Any time the word anti is used in a title of an event, it is bound to prompt ferocious criticism. The word is instantaneously wrapped as anarchistic, counter-culture and looked with suspicion as disorderly by mainstream media. However, anti is presently a rare word as much as it’s a trendy cliché: an indication that tactics that once worked in the past seem to be effortlessly digested and ignored today. In here lies perhaps the most evident mistake of the first iteration of the Anti-Design Festival (ADF), which took place in London between 18-26 September 2010.
Visual culture and graphic design are fields that have been given little attention at the London Design Festival since it began in 2003. And it was here where ADF pertinently claimed space for alternative practices and different points of view. Naturally, this should be at least as important as the glossy corporate design that has been showcased during London’s biggest celebration of design. Even though the trendy alternative feel surrounding the event’s main location in Redchurch Street was almost suffocating, it would be unfair to look at ADF’s main site as representative of the whole range of events, which spread throughout East London. Still, it deserves some reflection.
The exhibition was divided into three main sections. Inside the first space, an installation with old computers, messy desks and archives of old and now recycled projects were displayed in a chaotic way, suggesting that an ongoing work was taking place. Printers, fax machines, old phones, rusty cabinets and folders were piled into a simulation of intense activity. Its visual presentations was very familiar, and could be described as a rushed, poor version of an installation by the Swiss artist Thomas Hirschhorn.
Underneath flyers of the interesting “subvertisement” Reverse the Wave (2010), it was possible to find some unidentified prints. As loose pages flooded desks, it was more than often unclear what they were doing there or if one should look at it as just a simulacrum. Consequently, one had the disappointingly confusing experience of looking at some sheets made by someone who was responding to something. This anonymity was almost consistent throughout, and while it was under the umbrella of a non-elitist approach, it did make it hard(er) to understand what were the intentions of the work and to consider and evaluate its pertinence.
It may have been a mistake to try to judge the work through normal canons, because the event’s main curator, the designer Neville Brody, was extremely interested in failure. By inverting and antagonizing basic established methods of defining quality, Brody attempted to disinform, rebelling against the status quo. Yet, wandering through the exhibition spaces, it seemed to be more of an easy refuge than a planned risk. To emphasize this idea, doing things fast appeared to be the dominant way through which disinformation was sought. From fast generation of objects to superficial, under-developed “quick” manifestos, there was in this room a call for “action instead of blah blah blah,” as one poster boldly displayed.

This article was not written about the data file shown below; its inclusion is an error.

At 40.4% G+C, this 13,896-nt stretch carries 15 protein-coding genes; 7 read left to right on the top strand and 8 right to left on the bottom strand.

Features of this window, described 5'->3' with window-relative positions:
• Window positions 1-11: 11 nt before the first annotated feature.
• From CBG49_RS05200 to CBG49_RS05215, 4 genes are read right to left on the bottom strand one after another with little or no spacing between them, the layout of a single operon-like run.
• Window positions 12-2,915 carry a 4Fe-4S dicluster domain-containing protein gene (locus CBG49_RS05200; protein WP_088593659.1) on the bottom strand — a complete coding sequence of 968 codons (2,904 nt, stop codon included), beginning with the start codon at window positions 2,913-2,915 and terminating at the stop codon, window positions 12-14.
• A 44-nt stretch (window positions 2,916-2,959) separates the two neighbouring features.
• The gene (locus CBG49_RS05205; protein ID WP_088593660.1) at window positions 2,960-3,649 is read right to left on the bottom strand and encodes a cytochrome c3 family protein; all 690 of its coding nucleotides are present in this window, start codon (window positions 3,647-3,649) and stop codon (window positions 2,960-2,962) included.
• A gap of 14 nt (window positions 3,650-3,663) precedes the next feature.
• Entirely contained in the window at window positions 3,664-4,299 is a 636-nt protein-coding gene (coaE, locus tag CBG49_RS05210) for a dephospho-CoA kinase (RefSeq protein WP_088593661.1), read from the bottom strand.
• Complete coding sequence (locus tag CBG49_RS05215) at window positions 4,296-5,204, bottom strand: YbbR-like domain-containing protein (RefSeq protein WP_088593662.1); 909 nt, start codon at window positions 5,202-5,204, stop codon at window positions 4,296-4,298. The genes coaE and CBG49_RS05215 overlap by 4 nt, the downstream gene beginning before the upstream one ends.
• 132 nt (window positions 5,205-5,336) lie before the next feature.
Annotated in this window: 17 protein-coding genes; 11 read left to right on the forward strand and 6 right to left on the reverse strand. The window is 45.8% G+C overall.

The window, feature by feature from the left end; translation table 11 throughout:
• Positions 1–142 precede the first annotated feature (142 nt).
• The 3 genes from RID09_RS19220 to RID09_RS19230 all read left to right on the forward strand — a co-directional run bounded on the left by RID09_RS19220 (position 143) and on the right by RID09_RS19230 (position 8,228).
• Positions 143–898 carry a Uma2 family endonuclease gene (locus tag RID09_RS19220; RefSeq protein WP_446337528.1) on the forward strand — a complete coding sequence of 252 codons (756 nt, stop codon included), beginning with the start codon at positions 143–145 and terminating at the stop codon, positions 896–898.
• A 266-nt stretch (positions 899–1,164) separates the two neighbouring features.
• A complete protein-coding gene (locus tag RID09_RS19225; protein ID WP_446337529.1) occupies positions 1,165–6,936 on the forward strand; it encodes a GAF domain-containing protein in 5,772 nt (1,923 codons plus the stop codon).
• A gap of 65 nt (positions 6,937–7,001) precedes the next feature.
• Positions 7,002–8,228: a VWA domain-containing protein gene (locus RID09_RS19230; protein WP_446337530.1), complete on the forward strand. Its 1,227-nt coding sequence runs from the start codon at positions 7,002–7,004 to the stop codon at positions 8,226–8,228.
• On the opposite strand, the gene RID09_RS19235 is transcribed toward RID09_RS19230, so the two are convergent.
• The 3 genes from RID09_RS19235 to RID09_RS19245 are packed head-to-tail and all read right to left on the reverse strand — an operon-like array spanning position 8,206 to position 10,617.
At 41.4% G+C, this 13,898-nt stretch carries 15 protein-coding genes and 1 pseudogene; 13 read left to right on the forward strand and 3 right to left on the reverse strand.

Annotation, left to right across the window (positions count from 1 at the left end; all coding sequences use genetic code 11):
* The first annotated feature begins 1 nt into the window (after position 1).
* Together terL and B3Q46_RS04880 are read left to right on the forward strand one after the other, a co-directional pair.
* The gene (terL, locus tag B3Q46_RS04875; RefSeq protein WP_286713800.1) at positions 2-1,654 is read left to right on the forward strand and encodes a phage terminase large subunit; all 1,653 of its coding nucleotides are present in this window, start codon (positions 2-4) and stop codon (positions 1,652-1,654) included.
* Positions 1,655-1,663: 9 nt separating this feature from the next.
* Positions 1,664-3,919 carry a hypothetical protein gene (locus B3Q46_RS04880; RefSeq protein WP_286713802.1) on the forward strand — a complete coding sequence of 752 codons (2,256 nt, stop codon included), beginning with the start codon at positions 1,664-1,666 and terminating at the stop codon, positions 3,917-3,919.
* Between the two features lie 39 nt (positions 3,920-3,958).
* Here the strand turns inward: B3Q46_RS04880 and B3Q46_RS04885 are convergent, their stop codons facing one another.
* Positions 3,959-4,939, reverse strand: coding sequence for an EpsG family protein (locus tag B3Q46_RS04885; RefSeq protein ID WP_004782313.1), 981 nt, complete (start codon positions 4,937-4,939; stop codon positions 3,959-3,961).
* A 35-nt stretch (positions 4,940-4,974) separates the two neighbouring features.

The second room hosted the workshop space, manifesto wall, bar and some exhibited work. To fail, or to make mistakes and experiment was the ultimate goal of the festival. On this quest, much of the hope was put on the act of chance. The problem is that quick exercises and ill-informed manifestos will most probably generate revivalism and inconsequential chance. Reliance and hope on chance alone is not enough. Planned chance and accident however, can be surprisingly and positively disruptive.
Unlike LDF’s guest blogger Puff & Flock, I was not “intoxicated by the plethora of refreshing work”. In fact, I found myself in an environment that it is possible to be seen in many student work in progress or even final shows in London. Moreover, anyone who has been to a few of this kind of events, knows that the process of finding something relevant and informed is as hard on these installation/ unfinished “exhibitions” as it is on the swanky framed ones. The third and last room, with its walls completely covered from top to bottom with prints, collages and paintings was the one that best demonstrated this idea.
Looking back, it is fundamental that space for failure exists, for unfinished and non-commercially viable ideas. What is even more fundamental is that this is sought through the continuity of this festival and by promoting discussions with people outside the troops that normally rally behind this kind of events regardless of its quality. Even though the necessity and urgency of an alternative platform for design events is unquestionable, the biggest challenge and danger ADF will face is its potential forgetfulness, with its mistakes falling into oblivion and being undocumented.
As a result of carrying the word anti as prefix, events like the ADF will always suffer from the pressure of quickly delivering a cure to the plague they are trying to fight – especially when they announced they are a response to “25 years of cultural deep freeze“. While revolutions have proved in the past to be the ultimate social leap, it’s obvious that this “cure” cannot be achieved in two weeks – at least, not like this. However, through the creation of conditions of sustained criticality, different modes of production and thinking, and a continued existence with strong curatorial leadership, unlike in this first attempt, this may happen or at least contribute substantially towards a more global realisation that “designers are not on the artifact business, but in the consequence business.”
The ADF seemed an important – yet frustratingly predictable – start of what anti-events (or alternative events) such as this could be in the future: a critical space for alternative practices, to foster informed making and especially to see experimentation as a means, and not just an end.
Article originally published on the London Design Festival blog, 2010.